Posted by flotz on Wednesday, March 30, 2016 | Live Review

Never thought Field Music would come to Seattle, but they did and a crowd of devoted fans were on hand. So good live. Wasn’t sure how their sound would translate from the records, but they had it dialed. Played the upbeat stuff and the sound was on point, super full for four musicians. (Props to the sound guys at the Croc, which has upheld its long standing reputation has always having great sound.) Cool how the two brothers, David and Peter, swapped between drums and guitar about every couple songs. Both hold their own on each instrument, clearly they have some bro-tuition. Their songs are so avant-pop, always keeping your ear interested, but keeping the groove. And the lyrics hit with these koan-like hooks like “its good to give yourself away.” Banter between songs was hilarious, witty and nice Brits for sure. Played a lot from the new record with some old gems for the fans in the house. Great show.

Missed Nolan Garrett. Caught part of Hazel English. They had a dreamy sound, reminiscent of The Sundays.

Posted by flotz on Thursday, February 11, 2016 | Live Review

Caught Mark Elf at Boxleys. He was backed by the house band. Did some originals and some standards, including “Caravan” by Ellington. Did this cool harmonic number where he played nothing but harmonics, pretty amazing. And lots of great lines, solos, sometimes super fast, sometimes slowed down. Lots of ideas.

Best line, when introducing the band, “And if you didn’t see the marquee, I’m the guitarist, Mark E.” Not the first time he’s used that line.

Posted by flotz on Thursday, November 19, 2015 | Live Review

Hugh Masekela consummate entertainer, half the show anecdotes, the other half tunes. His tone is so gorgeous. Just piano and trumpet, plus his singing and cowbell playing too. Set list was great, including Miriam Makeba tunes, Fats Waller, “Sleepy time Down South”, “Easy Living”, a Stylistics tune, “Grazing In The Grass” and ended with Cantaloupe Island.  His vocal delivery mesmerizing, the timbre compelling.  Great anecdotes about Miles Davis, living in Manhattan, etc. A must see.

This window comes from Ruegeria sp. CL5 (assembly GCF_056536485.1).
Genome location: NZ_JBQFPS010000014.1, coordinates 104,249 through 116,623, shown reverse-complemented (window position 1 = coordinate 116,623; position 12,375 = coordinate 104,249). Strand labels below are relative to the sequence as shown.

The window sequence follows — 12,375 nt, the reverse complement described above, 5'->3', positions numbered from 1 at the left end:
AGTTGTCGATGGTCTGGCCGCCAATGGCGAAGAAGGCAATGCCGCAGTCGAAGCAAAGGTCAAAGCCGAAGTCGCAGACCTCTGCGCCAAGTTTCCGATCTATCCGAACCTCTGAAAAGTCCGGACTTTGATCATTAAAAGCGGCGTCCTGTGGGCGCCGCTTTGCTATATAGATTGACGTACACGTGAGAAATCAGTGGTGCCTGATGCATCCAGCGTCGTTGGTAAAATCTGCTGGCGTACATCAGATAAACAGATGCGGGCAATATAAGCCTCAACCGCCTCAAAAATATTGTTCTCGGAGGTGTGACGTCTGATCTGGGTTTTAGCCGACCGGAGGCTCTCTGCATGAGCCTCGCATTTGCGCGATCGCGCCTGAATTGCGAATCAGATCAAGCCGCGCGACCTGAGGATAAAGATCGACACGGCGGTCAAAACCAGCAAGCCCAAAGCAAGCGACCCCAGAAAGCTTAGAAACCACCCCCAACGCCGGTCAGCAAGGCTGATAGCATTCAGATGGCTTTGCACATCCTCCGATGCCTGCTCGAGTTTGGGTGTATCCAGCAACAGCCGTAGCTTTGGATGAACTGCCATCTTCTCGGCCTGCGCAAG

Band playing in the Musicquarium as the show let out, playing “Mercy Mercy Mercy” saw Cole Shuster on the bandstand; he’s a killer jazz guitarist, seen him a lot at The Angry Beaver sessions tearin it up. Listenin to Masekela wax poetic about goin all over NYC to jazz clubs to hear the greats, same thing happening in this town, you can hit three venues in one night and catch a ton of players.

Posted by flotz on Saturday, November 7, 2015 | Live Review

Love shows like this: where amazing players unite for a unique moment, a configuration never been heard before and perhaps never will again.   Ed Reed was awesome, had a Bay area vibe about him, singin the standards off that Hartman/Coltrane record plus other standards, him delivering the lyrics with authority. And, Anton Schwartz, who organized the event, provided a great compliment to Reed.

Not kidding when they said a “particularly fine rhythm section” in the blurb: Dawn Clement, piano; Michael Glynn, bass; and D’Vonne Lewis, drums. The three were really in tune on these cuts, esp Clement and Lewis, wonder if they’ve played together before? Prob, this town aint that big. Love hearing/watching Lewis, what a drummer.

They did all the cuts off the record plus other standards like “Body and Soul” and “Something I Dreamed Last Night.”  Really cool how Schwartz refracted Reed’s singing, yeah, Schwartz found a ton of nice lines. Reed took a couple breaks and the band got to open up on some other Coltrane tunes, like “Cousin Mary.”  

Side note: what’s the deal with Tula’s? Love that space and hope them and Shorty’s can stave of demolition. 

Posted by flotz on Sunday, March 15, 2015 | Live Review

Living legends doing what they do to a packed audience. Was thinking 70 is the new 40 as these guys put on a show of melodic virtuosity. Their collaboration defies genre, invoking classical music more than anything in how it moves around. So many ideas, exchanges, gives/takes, etc. Always something to tune into as the music flowed. They spent most of their time on the grand pianos, but did occasionally move to respective keyboard/synths. Hancock busted out both “Maiden Voyage” and “Canteloupe Island” – playin his hits. And there was both a verbal and musical nod to Miles Davis, with “Solar” being quoted as well as Corea grabbing the mic and talking about his and Hancock’s time under their shared mentor.

Dug the high school jazz band in the lobby – nice touch, STG.

Here’s a recent interview with Hancock: